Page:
Visiting Hemingway's Islands in the Stream
Credit: The Ernest Hemingway Photograph Collection / John F. Kennedy Presidential Library

Tracking Hemingway in Cuba is like probing Graceland for signs of Elvis. In any building that stands the slightest chance of hosting a tourist, his image is more ubiquitous than Fidel Castro's. We spent our first three nights at one of Havana's most prominent Hemingway shrines, the flamingo-pink Ambos Mundos Hotel, in which he penned 'For Whom the Bell Tolls' during the 1930s. Papa paid $2 for room 511 on his first night in Cuba in 1928 and kept the room for more than a decade, until he bought Finca Vigía (Lookout Farm), outside Havana, in 1939.

I took in the hotel's photographic ode to Papa our first night as Antonin gleefully pulled on a Cohiba Robusto in the open-air lobby. The collage documented Hemingway's time in Havana in reverent detail: Papa in front of his boat, the Pilar, with one of 52 marlin he caught in the summer of 1933; at the gold-friezed Floridita restaurant where he entertained Errol Flynn, Gary Cooper, and Spencer Tracy; with the captain of the Pilar, Gregorio Fuentes, on whom he based the protagonist in 'The Old Man and the Sea.' (Fuentes died in 2002 at age 104.)

All Hemingway trails eventually lead to a bar, so on our second afternoon we sidled up to one of Papa's favorites, the seedy Dos Hermanos on Avenida del Puerto. The Spanish poet García Lorca and Al Capone also favored the mahogany-trellised joint. As the sun dropped behind the colonial mansions of Old Havana in a heavy yellow mist and musicians walked in off the street to join the band, an aging barkeep served us cool mojitos with fresh mint and bitters.

The Dos Hermanos and the Floridita, the bar Hemingway made famous by downing 12 daiquiris, its flagship creation, in one sitting, served as the unofficial headquarters for the sub-hunting mission. During just the first half of 1942, German U-boats sank 397 Allied freighters in the Atlantic and the Caribbean, causing George C. Marshall to proclaim the entire war effort to be in jeopardy. Beginning in June 1942, the U.S. Navy mustered some 2,000 private yachts to "passively" patrol the East Coast and Gulf of Mexico, from Maine down to Texas.

Hemingway had already been heading an antifascist spy ring at the behest of American ambassador Spruille Braden. Now Papa volunteered the Pilar for sub-chasing duty and took the civilian patrols a step further by convincing the Office of Naval Intelligence to outfit the fishing boat with Thompson machine guns, hand grenades, a radio, a bazooka, and all the government gasoline she could take.

The general scheme of "Operation Friendless," named for one of Hemingway's cats, was to lure a U-boat alongside with the promise of fresh food and water. When the crew emerged, the sub hunters would open fire and throw explosives-packed fire extinguishers down the U-boat's hatch. The Pilar would then radio Guantanamo Bay and a navy frigate would fish the survivors from the sea, elicit communication codes from them, and wipe out the German undersea fleet. Simple.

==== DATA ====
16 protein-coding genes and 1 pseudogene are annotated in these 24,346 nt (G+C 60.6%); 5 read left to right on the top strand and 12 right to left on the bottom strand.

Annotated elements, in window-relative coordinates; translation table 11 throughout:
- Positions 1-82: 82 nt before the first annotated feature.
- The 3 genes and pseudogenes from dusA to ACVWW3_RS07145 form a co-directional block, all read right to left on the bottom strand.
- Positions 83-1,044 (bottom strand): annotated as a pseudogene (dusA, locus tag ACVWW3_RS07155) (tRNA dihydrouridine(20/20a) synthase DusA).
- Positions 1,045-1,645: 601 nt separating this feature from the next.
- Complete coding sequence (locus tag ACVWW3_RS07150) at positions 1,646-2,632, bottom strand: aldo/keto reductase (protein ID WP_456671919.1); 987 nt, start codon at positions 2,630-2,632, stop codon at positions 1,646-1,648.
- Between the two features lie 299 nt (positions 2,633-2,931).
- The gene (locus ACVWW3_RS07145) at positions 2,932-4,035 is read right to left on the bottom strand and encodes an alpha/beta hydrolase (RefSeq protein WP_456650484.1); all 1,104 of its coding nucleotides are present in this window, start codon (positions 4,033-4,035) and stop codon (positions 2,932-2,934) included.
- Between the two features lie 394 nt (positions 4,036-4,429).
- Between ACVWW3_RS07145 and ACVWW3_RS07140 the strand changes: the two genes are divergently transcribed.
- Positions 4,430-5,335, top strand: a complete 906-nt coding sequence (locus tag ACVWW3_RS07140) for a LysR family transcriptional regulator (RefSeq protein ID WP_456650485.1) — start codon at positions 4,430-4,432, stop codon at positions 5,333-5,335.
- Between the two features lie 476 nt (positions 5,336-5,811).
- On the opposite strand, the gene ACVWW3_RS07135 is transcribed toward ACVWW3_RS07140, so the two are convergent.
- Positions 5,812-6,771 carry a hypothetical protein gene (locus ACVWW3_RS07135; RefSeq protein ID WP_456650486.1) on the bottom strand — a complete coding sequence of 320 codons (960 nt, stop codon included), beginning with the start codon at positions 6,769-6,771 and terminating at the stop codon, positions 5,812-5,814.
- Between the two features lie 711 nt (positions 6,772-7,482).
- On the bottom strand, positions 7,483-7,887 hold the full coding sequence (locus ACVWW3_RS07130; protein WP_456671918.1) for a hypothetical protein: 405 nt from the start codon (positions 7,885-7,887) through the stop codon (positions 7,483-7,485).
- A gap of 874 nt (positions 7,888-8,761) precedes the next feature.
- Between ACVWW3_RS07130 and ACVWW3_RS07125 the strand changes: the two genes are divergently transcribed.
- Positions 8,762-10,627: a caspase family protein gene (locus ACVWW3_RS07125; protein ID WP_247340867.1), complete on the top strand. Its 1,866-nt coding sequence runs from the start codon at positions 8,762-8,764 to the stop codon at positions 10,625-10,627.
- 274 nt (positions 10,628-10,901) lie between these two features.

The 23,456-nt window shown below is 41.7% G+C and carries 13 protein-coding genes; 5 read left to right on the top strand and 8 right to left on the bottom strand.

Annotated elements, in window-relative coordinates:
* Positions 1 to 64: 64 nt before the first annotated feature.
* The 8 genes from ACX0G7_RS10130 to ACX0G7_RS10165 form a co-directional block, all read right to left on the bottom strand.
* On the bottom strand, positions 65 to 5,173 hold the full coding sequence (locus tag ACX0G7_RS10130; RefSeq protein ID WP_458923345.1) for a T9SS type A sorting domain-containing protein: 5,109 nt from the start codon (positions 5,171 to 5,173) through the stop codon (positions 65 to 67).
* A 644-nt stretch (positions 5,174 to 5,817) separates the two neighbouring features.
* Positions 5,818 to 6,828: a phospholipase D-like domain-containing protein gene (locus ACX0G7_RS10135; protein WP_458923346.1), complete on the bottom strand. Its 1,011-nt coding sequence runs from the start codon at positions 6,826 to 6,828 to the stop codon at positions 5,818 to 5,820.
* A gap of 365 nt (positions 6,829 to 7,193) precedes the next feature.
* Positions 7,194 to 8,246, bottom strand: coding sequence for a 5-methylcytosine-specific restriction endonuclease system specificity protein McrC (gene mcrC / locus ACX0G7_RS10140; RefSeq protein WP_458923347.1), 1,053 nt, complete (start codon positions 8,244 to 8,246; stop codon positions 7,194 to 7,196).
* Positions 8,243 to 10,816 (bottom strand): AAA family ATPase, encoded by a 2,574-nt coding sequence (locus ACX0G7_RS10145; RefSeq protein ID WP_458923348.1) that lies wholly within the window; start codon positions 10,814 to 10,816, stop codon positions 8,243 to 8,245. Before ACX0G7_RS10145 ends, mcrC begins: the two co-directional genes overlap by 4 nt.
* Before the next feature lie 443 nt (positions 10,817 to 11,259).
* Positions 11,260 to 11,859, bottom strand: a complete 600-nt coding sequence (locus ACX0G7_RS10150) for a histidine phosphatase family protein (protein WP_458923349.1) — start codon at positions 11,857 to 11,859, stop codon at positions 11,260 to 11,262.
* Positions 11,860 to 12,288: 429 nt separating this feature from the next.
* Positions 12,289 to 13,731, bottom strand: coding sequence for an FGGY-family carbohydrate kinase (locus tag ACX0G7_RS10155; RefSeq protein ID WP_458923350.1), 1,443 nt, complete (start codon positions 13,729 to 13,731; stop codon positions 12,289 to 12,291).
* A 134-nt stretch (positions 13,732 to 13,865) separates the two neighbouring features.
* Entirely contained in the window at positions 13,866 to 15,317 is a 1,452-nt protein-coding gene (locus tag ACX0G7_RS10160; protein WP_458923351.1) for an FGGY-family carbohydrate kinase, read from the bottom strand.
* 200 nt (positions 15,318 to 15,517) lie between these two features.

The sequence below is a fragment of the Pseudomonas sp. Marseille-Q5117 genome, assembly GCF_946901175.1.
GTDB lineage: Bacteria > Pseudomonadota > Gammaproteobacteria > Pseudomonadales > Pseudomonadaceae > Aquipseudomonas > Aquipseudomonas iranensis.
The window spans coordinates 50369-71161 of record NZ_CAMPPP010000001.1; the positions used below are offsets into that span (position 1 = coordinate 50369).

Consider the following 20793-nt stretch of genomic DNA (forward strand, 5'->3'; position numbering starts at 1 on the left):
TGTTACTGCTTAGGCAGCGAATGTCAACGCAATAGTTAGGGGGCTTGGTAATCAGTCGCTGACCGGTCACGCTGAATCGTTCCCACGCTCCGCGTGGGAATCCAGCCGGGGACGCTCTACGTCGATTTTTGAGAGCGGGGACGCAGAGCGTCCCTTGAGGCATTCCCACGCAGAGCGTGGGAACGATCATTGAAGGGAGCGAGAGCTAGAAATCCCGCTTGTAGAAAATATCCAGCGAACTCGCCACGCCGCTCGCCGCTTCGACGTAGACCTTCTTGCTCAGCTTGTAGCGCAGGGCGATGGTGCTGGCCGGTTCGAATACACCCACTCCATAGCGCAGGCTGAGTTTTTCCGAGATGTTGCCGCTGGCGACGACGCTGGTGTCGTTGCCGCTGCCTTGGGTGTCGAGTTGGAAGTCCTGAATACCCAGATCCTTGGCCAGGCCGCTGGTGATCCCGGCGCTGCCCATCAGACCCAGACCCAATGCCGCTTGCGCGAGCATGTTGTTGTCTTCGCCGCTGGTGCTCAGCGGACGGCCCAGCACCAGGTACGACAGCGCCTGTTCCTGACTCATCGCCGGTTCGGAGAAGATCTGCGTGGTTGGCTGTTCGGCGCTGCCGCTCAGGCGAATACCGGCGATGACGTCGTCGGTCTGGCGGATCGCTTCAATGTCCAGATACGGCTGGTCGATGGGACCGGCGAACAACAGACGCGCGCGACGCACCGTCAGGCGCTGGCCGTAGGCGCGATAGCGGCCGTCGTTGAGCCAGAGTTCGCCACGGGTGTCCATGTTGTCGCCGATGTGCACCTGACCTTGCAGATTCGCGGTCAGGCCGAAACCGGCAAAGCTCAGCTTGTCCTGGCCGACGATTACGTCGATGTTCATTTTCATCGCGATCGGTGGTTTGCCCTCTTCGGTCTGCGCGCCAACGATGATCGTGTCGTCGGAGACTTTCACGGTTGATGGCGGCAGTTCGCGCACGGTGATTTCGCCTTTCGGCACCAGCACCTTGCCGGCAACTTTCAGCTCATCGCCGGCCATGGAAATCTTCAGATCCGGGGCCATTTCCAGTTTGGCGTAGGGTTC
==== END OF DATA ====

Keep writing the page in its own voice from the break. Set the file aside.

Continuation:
The weathered teak decks of the 38-foot Pilar didn't appear up to the task when I inspected them the following day at the Finca. The boat now sits on the tennis court of the Hemingway estate, which has been preserved as a national museum. Through a stand of palms I watched Antonin snoop around the pool in which Ava Gardner reportedly swam naked. On top of the hill sat Papa's colonial home, the southwest corner holding the room in which he typed Islands and scripted articles for 'Colliers' for $1.25 a word. As I inspected the rickety wet bar Hemingway had rigged on the Pilar's flying bridge, the idea of broadsiding what was then the world's most advanced fighting machine with a wooden fishing boat seemed absurd, if not insane.

Hemingway knew this on some level, so he assembled a nervy crew to man the Pilar's first three-month patrol. The core came from his "Crook Factory" of spies – "a bizarre combination of Spaniards: some bar tenders; a few wharf rats; some down-at-heel pelota players and former bullfighters," by Braden's account. In addition, the roster included businessman Winston "Wolfie" Guest, Fuentes, two Basque jai alai players nicknamed "Paxtchi" and "Sinsky" (to throw the grenades), and a marine communications expert named Don Saxon. When Papa's children visited, they joined in as well.

Hemingway carefully maintained the Pilar's cover as a research vessel (which he used in 'Islands' as well), writing to his son Patrick, "All the scientific projects are in fine shape and everything will be okay with them." The scientific research made it imperative to keep fishing lines in the water at all times. So on November 20, 1942, as a slightly batty Hemingway motored the Pilar past the embattlements guarding Havana Harbor, the world's greatest and most heavily armed fishing trip was about to begin.